• Virginia C

      I agree with what you say. I still think Fernando loved his wife, but I also believe he was raised in a way in which having lovers didn’t mean you didn’t love your wife. And Fernando was a very manly man, which means he was probably hurt when he saw how Isabel pretty much ruled over him when in Castile, and perhaps that made him have lovers, to “reclaim” his manhood, but never without not loving Isabel. It is just the way his mind worked, I’m afraid. Luckily, his grandson Charles belonged to the Renaissance, and his mind was more open to understanding that women were not just “the wife” or “the lover”

      • Amnestia

        Oh well, on the other hand I would not sell Fernando so short. I don’t think he was worse than Charles in the matter of women because even though he did not like it, he accepted his wife as a ruler, named his daughter ambassador and appreciated his sister as a politician as well. His father and uncle also appreciated women as politicians. Fernando can not be compared to Charles V because Charles V never shared power as a king – he gave his wife and women of his family power of regents but it is not the same what Fernando did – what kings gave, kings could take away. Fernando could not take the crown away from Isabel – unless it would be by force – and yet managed to co-rule, not as a mere consort.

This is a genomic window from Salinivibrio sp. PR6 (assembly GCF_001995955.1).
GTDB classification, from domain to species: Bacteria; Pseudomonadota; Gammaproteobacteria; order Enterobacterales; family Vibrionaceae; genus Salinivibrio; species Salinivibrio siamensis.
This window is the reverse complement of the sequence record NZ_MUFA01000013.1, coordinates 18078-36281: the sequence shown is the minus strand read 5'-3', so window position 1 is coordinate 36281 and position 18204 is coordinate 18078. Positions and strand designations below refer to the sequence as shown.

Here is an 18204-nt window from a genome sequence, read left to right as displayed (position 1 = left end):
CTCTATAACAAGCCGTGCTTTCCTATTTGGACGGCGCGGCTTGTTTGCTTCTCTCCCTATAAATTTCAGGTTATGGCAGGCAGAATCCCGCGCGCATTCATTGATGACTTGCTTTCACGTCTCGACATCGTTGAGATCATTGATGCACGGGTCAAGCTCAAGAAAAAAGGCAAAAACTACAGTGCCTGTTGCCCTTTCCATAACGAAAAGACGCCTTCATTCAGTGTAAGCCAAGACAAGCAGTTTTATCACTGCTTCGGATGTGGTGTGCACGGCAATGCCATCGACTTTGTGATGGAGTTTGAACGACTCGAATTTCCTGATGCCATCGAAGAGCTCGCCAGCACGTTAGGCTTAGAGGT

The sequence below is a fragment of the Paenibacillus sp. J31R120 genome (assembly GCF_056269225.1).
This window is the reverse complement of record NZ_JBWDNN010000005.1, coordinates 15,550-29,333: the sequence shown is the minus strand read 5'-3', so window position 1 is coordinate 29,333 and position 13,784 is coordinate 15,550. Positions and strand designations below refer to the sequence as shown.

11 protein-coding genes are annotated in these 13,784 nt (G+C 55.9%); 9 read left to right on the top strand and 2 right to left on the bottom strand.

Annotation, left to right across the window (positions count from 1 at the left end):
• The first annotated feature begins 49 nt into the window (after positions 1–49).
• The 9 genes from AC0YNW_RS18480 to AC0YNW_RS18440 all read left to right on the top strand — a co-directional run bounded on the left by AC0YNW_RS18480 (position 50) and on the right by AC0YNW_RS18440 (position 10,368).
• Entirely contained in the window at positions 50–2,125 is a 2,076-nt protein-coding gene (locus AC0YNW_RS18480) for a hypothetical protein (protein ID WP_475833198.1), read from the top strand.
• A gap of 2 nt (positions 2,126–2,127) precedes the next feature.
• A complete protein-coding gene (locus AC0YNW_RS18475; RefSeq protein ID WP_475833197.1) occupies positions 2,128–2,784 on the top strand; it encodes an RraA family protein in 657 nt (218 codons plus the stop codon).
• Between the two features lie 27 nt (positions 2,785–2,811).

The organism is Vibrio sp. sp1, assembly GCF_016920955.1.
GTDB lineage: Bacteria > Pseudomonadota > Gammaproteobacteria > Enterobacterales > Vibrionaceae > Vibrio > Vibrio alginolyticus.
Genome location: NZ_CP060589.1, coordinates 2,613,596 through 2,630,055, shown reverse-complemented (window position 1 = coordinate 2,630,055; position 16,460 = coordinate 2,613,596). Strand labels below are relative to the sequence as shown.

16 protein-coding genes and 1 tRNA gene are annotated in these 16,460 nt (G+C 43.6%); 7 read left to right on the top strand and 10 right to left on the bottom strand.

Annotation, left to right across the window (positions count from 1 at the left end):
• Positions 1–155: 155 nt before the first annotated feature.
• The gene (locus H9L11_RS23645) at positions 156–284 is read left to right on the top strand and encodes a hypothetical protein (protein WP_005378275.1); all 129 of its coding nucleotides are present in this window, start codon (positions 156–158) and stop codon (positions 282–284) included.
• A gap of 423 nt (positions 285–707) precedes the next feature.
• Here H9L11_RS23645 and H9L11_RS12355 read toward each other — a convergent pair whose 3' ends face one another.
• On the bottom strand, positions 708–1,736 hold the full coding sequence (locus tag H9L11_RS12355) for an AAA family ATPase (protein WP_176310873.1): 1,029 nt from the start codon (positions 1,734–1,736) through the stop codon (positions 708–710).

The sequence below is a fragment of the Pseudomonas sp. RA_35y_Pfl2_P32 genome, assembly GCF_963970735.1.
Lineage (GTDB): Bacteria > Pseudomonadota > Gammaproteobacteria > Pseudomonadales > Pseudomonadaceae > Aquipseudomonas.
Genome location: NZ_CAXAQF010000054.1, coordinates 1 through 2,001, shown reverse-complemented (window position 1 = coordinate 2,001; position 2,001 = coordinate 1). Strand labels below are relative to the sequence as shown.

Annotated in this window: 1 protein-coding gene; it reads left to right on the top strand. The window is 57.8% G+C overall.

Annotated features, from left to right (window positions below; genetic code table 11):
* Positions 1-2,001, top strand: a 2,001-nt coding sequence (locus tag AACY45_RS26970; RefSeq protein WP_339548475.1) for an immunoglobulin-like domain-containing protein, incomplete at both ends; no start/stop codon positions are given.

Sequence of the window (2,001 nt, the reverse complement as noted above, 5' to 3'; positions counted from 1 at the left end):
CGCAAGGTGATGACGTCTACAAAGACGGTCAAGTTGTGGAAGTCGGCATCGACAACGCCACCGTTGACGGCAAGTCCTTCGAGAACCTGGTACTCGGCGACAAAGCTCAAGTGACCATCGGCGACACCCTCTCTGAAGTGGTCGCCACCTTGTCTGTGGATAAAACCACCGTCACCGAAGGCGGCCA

As for Charles – being a womanizer as he was and often away from his wife, who knows if he was entirely faithful like they say xD.

      • Carlos Diego